SYDNEY (Xinhua) – Australia’s iconic Great Barrier Reef is littered with tiny broken down pieces of household items such as clothes, furniture and plastic, called marine microdebris, according to a study by Australian and Danish scientists released on Friday.
Researchers from the Australian Institute of Marine Science (AIMS) and the University of Copenhagen in Denmark took water and fish samples from the reef to find out the extent of microdebris contamination, a term which includes any man-made debris item smaller than 5mm.
They discovered microdebris to be present in all 22 of their surface water samples, and in 57 of the 60 lemon damselfish they sampled.
Overall the micro debris the team collected consisted 86 per cent of fibres, such as polyester and nylon fabric, and 14 per cent of other microparticles, including plastic from bags, bottles and industrial packaging.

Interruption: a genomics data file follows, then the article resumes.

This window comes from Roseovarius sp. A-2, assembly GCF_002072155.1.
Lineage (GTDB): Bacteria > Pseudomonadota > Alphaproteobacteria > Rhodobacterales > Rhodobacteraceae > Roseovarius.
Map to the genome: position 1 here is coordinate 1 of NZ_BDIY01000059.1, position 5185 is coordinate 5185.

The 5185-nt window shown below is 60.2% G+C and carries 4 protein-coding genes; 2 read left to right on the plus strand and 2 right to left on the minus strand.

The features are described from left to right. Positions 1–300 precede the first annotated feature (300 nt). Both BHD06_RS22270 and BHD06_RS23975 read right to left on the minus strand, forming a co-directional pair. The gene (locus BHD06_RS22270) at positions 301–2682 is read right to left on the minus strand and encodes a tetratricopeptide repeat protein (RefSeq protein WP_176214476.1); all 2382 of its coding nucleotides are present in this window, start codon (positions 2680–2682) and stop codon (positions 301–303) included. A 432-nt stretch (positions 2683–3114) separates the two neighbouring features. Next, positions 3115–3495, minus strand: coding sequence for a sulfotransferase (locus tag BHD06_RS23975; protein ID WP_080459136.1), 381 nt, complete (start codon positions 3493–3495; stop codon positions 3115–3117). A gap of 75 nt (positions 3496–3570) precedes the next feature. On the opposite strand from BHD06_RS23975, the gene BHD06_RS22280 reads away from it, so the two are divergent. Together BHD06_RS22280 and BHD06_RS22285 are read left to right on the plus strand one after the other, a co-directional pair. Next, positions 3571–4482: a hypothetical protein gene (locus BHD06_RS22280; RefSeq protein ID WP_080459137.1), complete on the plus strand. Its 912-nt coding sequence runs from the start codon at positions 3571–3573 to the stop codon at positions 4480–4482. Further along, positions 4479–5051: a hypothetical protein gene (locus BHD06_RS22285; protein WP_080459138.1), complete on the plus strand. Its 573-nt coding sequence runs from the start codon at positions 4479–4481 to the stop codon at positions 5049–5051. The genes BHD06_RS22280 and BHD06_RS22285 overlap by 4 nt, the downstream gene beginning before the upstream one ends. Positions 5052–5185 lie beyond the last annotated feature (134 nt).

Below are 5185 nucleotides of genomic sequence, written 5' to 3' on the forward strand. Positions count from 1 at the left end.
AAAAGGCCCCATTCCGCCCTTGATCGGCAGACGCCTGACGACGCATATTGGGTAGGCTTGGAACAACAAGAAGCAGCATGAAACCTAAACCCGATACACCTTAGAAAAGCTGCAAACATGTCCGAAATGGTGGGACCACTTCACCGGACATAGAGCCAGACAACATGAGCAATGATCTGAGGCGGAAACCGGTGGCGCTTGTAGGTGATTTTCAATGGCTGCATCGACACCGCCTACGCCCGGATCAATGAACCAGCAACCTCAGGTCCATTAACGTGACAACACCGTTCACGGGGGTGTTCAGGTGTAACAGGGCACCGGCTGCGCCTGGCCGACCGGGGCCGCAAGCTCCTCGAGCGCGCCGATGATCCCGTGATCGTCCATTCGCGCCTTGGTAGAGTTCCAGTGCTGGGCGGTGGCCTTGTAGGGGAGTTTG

While it is not entirely clear how these contaminants reached the reef, study author Frederieke J Kroon from AIMS told Xinhua that coastal river runoff could be the source on the inshore reefs – however for the offshore reefs the source is less clear.
“The sources of microplastics on offshore reefs are currently unknown, but could include intentional and unintentional discard and waste water discharges from vessels on the reef, to long-range atmospheric and oceanic transport,” Kroon said.
According to Kroon, microdebris is present in all marine environments where scientists have so far looked, the overall effect of which is not yet clear.
“Whether they are a threat to the global environment in general is not sure yet,” he said.
“They are certainly found in many marine organisms, including our damselfish species – whether that affects their condition, growth or survival we don’t really know yet, and is research we are currently conducting.”